1964: A federal student loan program is introduced.
1969: Council of Ministers of Education approves, in principal, an ICLRP along with increased tuition fees.
1984: An Ontario government commission supports ICLRPs along with increased tuition fees.
1993: The Council of Ontario Universities proposes an ICLRP along with a tuition fee increase of 50 per cent.
Jan. 25, 1995: The Canadian Federation of Students organizes one of the largest national student demonstrations in Canada's history against the federal government's proposed income-contingent repayment program and massive cuts to education funding.
May 2, 1995: The federal government announces that ICLRPs are off the table.
June-Nov. 1995: The Tory government is elected in Ontario, cuts over $400 million from colleges and universities, and announces substantial tuition fee increases to be accompanied by an ICLRP by fall of 1998.
1997: The federal budget announces that ICLRPs are again being considered by the ministry of finance which has cut $2.9-billion from post-secondary education since the Liberals came to power in 1993
by Rachel Furey
Ontario Bureau Chief
TORONTO (CUP) -- Higher tuition fees and higher debt loads are in store for students if the federal government proceeds with controversial reforms to student aid, says Canada's largest national student organization.|
Compromising Access, a research document released Wednesday by the Canadian Federation of Students, calls on the federal government to reject income contingent loan repayment (ICLRP) schemes and implement a national system of grants for students in need.
The federal government is considering an array of proposals for reforming student aid, and a number of these including a joint-initiative with the Ontario government -- include an income-contingent repayment option. This option links the repayment of a student loan to a graduate's income.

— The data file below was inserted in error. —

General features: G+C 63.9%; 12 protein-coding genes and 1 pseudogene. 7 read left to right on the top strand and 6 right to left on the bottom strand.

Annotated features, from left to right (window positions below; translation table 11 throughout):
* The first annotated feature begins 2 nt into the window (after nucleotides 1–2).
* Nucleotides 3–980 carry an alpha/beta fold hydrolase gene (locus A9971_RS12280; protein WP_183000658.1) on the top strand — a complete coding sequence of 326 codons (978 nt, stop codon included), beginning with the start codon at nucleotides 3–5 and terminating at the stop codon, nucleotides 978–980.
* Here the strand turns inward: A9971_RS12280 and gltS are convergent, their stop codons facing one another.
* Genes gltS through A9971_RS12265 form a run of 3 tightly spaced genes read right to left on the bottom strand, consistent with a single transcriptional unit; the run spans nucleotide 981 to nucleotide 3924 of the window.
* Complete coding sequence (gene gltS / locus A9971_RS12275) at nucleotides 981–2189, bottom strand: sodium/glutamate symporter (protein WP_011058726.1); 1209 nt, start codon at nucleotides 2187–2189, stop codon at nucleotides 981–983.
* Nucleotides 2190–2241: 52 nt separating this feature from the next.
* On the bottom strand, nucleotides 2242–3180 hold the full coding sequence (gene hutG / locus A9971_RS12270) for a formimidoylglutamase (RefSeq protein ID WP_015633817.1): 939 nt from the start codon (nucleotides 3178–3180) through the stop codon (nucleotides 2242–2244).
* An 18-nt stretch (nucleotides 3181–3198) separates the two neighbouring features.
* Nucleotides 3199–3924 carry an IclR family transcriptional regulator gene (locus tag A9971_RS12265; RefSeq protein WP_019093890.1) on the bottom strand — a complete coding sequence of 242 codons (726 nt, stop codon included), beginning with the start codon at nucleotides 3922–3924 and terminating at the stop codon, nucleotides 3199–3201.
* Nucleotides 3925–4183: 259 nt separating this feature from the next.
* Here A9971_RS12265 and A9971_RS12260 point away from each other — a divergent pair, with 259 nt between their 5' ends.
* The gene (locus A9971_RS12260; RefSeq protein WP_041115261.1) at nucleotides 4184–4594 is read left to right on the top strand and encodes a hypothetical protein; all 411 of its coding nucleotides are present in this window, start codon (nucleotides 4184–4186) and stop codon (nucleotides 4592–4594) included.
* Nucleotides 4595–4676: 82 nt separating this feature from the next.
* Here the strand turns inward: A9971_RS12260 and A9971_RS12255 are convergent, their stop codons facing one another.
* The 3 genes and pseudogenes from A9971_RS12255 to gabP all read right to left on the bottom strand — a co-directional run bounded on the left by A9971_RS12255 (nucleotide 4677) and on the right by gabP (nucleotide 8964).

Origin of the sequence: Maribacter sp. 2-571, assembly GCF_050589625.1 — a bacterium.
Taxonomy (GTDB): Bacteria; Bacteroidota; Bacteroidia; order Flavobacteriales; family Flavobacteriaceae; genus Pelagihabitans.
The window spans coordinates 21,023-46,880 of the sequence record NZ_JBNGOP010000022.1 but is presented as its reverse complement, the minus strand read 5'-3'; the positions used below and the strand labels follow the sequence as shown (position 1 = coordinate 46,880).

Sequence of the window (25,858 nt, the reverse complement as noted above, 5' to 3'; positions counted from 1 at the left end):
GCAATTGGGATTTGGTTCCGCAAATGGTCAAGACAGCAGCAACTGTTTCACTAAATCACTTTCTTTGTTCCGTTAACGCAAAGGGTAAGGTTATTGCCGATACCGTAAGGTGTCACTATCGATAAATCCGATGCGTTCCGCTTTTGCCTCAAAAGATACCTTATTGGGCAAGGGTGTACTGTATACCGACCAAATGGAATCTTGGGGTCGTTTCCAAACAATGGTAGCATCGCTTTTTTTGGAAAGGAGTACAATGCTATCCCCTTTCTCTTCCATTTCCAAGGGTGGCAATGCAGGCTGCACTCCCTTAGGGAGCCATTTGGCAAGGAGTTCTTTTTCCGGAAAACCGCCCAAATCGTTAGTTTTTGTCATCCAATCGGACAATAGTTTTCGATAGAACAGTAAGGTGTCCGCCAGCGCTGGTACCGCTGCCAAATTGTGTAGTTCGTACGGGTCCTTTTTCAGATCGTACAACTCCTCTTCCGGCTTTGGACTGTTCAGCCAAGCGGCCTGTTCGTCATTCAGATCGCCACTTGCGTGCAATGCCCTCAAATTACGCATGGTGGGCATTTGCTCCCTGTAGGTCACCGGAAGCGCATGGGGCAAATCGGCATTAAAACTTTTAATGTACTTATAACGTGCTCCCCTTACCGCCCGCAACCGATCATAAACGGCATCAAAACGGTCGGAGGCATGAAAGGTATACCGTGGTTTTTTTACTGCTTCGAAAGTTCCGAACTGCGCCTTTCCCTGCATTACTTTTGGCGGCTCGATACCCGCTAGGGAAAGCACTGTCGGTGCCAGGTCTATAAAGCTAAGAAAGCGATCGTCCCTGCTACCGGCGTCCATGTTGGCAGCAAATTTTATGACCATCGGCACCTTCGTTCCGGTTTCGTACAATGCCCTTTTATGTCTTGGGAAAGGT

But this kind of scheme puts the burden of funding post-secondary education more and more on students and less and less on public funds, according to the document.
"An income-contingent repayment scheme is not a progressive form of student loan repayment, it's a regressive form of funding [for post-secondary education]," Brad Lavigne, the federation's national chairperson, said.
Lavigne admits the student aid system needs reform, but he says the focus should be on easing debt, not prolonging it. "We need recognition that the problem with student debts is in their size, not in their repayment mechanism."
The average debt load currently stands at $17,000 for Canadian students, and could rise as high as $25,000 by next year. The federal government has cut $2.29-billion in funding from post-secondary education since it came to power in 1993
The joint-initiative being developed by the federal government with the Ontario government could see students paying back their loans for a 25-year period with no access to interest relief.
But many other provincial governments have already said they won't implement income-related repayment schemes. British Columbia
| Education Minister Paul Ramsey joined the federation in denouncing the plan at its press conference releasing the document.|
"The current proposal at the federal level has nothing to do with reducing debt, it only defers debt and may even increase it," Ramsey said.